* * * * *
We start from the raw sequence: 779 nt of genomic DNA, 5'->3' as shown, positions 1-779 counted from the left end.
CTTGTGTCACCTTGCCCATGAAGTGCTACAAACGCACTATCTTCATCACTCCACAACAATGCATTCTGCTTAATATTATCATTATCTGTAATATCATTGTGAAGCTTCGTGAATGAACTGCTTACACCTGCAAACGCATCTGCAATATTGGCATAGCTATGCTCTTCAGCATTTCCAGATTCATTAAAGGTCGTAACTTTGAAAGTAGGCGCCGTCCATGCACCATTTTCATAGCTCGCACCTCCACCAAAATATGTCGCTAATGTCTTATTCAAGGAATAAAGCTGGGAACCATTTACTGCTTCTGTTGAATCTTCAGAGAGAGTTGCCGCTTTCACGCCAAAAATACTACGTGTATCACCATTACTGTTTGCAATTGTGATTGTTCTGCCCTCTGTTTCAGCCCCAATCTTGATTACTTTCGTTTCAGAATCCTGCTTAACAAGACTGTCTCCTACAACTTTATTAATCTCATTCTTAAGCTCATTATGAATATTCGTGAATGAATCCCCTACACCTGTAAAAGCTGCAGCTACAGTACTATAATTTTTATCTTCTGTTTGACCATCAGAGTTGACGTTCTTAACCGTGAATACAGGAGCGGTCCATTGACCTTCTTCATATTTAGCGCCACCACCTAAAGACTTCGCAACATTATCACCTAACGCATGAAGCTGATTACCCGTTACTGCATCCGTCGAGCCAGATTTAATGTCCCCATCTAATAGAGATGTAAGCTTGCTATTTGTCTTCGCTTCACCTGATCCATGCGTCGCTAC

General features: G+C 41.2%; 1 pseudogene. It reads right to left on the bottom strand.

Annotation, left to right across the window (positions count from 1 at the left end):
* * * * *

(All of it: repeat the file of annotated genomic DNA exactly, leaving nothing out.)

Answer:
We start from the raw sequence: 779 nt of genomic DNA, 5'->3' as shown, positions 1-779 counted from the left end.
CTTGTGTCACCTTGCCCATGAAGTGCTACAAACGCACTATCTTCATCACTCCACAACAATGCATTCTGCTTAATATTATCATTATCTGTAATATCATTGTGAAGCTTCGTGAATGAACTGCTTACACCTGCAAACGCATCTGCAATATTGGCATAGCTATGCTCTTCAGCATTTCCAGATTCATTAAAGGTCGTAACTTTGAAAGTAGGCGCCGTCCATGCACCATTTTCATAGCTCGCACCTCCACCAAAATATGTCGCTAATGTCTTATTCAAGGAATAAAGCTGGGAACCATTTACTGCTTCTGTTGAATCTTCAGAGAGAGTTGCCGCTTTCACGCCAAAAATACTACGTGTATCACCATTACTGTTTGCAATTGTGATTGTTCTGCCCTCTGTTTCAGCCCCAATCTTGATTACTTTCGTTTCAGAATCCTGCTTAACAAGACTGTCTCCTACAACTTTATTAATCTCATTCTTAAGCTCATTATGAATATTCGTGAATGAATCCCCTACACCTGTAAAAGCTGCAGCTACAGTACTATAATTTTTATCTTCTGTTTGACCATCAGAGTTGACGTTCTTAACCGTGAATACAGGAGCGGTCCATTGACCTTCTTCATATTTAGCGCCACCACCTAAAGACTTCGCAACATTATCACCTAACGCATGAAGCTGATTACCCGTTACTGCATCCGTCGAGCCAGATTTAATGTCCCCATCTAATAGAGATGTAAGCTTGCTATTTGTCTTCGCTTCACCTGATCCATGCGTCGCTAC

General features: G+C 41.2%; 1 pseudogene. It reads right to left on the bottom strand.

Annotation, left to right across the window (positions count from 1 at the left end):